More than 300 shipments of grizzly bear products – including skins, skulls and rugs – have moved from Canada to the United States through U.S. ports over the past three years.
Those transactions are among nearly 17,000 imports of North American bear parts – mostly black and brown, but including grizzlies – from Canada to the United States over the same period, according to the U.S. Fish and Wildlife Service.
The United States has no restrictions on the legal import of grizzly bear parts and products. The European Union, however, suspended imports of grizzly hunting trophies from British Columbia in 2004 over conservation concerns.
The shipments reflect a key factor in British Columbia's controversial grizzly hunt – American trophy hunters, who pay thousands of dollars to come to the province to hunt a species protected in parts of the United States.
Faisal Moola, director-general for Ontario and Northern Canada with the David Suzuki Foundation, estimates "the vast majority" of grizzly imports to the United States over the past three years came from B.C., based on previous research he conducted and export data he recently obtained from the provincial government.
"About 40 per cent of grizzly bears being killed in B.C. are being killed by foreign trophy hunters," Dr. Moola said.
"The reason Americans are coming to Canada to shoot grizzly bears in B.C. is because there are no more grizzly bears in places like Washington State or California – or they are legally protected and you can't shoot them, in places like Montana or Wyoming," he added.
According to B.C. government figures, 29 per cent of bears were killed by "non-resident" hunters – those who don't live in British Columbia and must be accompanied by a registered guide-outfitter – in 2013. The rate was 38 per cent in 2014 and 29 per cent last year.
The average number of grizzly bears killed in each of the last three years, province-wide, was 242, with the majority of those killed by B.C. residents.
According to documents obtained through a freedom of information request from the U.S. Fish and Wildlife Service, thousands of bear products – sorted into three-letter categories that include TRO, or trophy, which means "all the parts of one animal," and SKU, for skull – have been shipped to the United States through dozens of ports since the beginning of 2013.
The U.S. import data obtained by The Globe and Mail do not distinguish between bears killed in recent hunting seasons and trophies that may be years or even decades old. The data also do not say whether the imports came from British Columbia or elsewhere in Canada, including Nunavut and the Northwest Territories, which also have legal grizzly hunts. (Alberta suspended its hunt in 2006.)
British Columbia's grizzly hunt draws impassioned debate. Opponents decry the killing of animals for sport. Supporters maintain that a regulated grizzly hunt can help protect stocks of other animals, such as moose and caribou, while generating significant economic benefits.
There is also debate over whether British Columbia's hunting regulations, which keep about 35 per cent of the province off-limits to grizzly hunting, do enough to protect grizzly bears.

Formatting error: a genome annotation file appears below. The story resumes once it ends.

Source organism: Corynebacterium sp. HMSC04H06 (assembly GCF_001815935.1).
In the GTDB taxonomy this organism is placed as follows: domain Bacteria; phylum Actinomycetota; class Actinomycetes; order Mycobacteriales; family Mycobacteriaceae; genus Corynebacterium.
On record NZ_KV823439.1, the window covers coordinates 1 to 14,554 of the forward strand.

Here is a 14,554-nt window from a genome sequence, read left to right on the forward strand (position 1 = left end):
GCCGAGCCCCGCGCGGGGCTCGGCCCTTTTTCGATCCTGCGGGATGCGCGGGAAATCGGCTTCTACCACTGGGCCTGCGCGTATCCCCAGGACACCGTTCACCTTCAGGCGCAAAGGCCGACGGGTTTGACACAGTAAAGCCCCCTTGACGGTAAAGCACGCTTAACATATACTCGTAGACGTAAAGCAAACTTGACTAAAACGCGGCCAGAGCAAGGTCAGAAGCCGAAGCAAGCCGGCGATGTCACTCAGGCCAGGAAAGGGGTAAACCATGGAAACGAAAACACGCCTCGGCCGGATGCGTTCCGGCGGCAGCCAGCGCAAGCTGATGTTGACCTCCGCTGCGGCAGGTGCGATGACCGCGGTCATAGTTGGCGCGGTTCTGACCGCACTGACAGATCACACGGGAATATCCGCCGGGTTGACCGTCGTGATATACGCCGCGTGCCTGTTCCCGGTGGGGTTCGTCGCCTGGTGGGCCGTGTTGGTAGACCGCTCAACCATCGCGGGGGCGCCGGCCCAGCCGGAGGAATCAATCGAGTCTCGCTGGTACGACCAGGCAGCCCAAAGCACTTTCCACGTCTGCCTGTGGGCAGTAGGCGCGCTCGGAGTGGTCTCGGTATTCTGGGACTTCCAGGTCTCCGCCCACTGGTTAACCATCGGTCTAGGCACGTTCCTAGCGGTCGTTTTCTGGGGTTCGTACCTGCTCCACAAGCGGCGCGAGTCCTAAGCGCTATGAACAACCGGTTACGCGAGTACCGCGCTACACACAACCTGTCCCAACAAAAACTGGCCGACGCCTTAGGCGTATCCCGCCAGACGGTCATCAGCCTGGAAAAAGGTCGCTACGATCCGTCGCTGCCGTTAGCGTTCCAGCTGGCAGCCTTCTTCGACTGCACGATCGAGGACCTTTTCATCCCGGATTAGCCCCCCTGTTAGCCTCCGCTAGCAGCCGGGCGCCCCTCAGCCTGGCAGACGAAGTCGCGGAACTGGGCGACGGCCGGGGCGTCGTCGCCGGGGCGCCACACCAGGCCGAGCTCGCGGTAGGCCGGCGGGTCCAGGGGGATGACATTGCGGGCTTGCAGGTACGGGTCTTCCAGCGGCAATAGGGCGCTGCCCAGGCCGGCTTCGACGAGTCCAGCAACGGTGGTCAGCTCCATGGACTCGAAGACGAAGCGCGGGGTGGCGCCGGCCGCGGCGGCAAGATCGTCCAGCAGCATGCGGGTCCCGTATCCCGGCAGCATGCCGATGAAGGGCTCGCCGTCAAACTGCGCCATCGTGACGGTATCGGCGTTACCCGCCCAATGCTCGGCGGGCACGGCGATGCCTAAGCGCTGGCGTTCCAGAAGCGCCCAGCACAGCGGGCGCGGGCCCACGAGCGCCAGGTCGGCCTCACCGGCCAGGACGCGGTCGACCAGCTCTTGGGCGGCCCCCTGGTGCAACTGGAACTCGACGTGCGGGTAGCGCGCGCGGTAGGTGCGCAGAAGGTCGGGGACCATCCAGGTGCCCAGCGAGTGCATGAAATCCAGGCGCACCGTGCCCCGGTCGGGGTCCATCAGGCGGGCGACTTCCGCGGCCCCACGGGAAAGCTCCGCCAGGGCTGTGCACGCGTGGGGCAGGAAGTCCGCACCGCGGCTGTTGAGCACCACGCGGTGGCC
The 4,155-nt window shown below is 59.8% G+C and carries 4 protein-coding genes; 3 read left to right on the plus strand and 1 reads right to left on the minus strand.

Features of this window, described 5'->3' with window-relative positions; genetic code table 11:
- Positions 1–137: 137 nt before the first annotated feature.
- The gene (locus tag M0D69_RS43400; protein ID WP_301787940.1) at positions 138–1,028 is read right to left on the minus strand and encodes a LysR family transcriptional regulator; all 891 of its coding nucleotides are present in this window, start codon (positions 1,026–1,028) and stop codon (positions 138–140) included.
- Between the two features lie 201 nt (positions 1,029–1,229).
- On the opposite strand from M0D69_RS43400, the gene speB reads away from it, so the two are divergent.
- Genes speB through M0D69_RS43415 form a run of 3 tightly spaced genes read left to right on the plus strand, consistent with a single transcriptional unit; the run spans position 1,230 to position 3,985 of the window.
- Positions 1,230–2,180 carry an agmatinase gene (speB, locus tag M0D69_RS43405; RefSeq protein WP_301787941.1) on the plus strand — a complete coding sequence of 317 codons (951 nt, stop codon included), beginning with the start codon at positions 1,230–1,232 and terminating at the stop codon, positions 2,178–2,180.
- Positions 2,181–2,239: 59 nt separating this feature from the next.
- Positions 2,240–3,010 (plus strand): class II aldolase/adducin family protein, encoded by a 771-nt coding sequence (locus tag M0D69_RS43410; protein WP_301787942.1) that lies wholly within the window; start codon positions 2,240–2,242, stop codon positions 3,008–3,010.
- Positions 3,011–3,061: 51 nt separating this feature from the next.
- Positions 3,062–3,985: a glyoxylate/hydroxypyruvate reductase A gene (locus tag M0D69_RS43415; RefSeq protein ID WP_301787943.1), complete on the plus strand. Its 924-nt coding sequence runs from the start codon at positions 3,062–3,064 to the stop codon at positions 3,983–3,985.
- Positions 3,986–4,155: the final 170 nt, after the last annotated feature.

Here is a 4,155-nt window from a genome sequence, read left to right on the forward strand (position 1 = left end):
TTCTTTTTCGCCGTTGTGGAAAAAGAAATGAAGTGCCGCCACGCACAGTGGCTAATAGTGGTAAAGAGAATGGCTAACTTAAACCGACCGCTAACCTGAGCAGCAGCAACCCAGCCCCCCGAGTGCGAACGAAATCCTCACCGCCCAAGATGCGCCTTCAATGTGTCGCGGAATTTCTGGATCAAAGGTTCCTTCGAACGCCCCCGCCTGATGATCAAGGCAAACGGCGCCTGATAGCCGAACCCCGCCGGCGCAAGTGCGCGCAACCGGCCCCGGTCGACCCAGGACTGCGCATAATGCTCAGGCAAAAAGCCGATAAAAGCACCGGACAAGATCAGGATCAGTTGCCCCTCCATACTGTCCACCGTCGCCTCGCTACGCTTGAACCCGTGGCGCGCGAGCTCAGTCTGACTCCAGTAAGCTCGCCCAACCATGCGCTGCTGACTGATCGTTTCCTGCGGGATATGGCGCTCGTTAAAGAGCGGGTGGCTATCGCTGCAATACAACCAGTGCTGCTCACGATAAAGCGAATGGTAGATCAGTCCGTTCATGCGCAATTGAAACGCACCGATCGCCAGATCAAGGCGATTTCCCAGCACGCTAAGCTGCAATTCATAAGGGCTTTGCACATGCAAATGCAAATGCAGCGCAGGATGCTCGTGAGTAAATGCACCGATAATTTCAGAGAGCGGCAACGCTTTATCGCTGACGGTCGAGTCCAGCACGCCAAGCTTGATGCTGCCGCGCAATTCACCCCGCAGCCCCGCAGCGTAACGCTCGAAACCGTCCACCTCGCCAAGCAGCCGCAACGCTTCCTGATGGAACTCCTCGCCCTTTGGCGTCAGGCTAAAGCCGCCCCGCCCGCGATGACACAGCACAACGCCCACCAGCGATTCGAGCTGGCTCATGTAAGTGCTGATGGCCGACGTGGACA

Both the provincial government, which oversees the grizzly hunt, and an industry group that represents guide outfitters who depend on the hunt for part of their livelihoods say the number of bears "harvested" do not pose a conservation concern.
"Research completed by highly qualified experts over the past 20 years has consistently indicated that there are between 14,000 and 16,000 grizzly bears in B.C.," the Guide Outfitters Association of British Columbia said in an April statement about the hunt. "Hunters only take 250 to 350 bears per year – a sustainable level that poses no conservation threat, especially considering that harvest is heavily biased towards mature males."
Regulations prohibit hunters from killing bears that are less than two years old.
Conservation groups, including the Suzuki Foundation, challenge those claims, maintaining that the hunt is unsustainable and aggravates threats to grizzlies from other factors, including habitat loss.
Hunt opponents also worry that bears killed in British Columbia could be from threatened grizzly populations – either from parts of the province where hunting is restricted because of conservation concerns, or from Alaska or other states where some grizzly populations have been deemed at risk.
Grizzlies are not officially "endangered." The Committee on the Status of Endangered Wildlife in Canada, or COSEWIC, lists grizzly bears as a species of "special concern" – one that may become threatened or endangered. Grizzly bears are also listed in Appendix II of CITES, the Convention on International Trade in Endangered Species of Wildlife Fauna and Flora, as a species that is "not necessarily now threatened with extinction but that may become so unless trade is closely controlled."
The U.S. Fish and Wildlife Service in March proposed "delisting" grizzly bears from the Greater Yellowstone Ecosystem – which would open the door to a grizzly hunt in the area, although not in Yellowstone and Grand Teton national parks – after conservation measures resulted in bear numbers rebounding from as few as 136 in 1975 to about 700.
A comment period that closed in May resulted in more than 100,000 submissions, both for and against the proposal.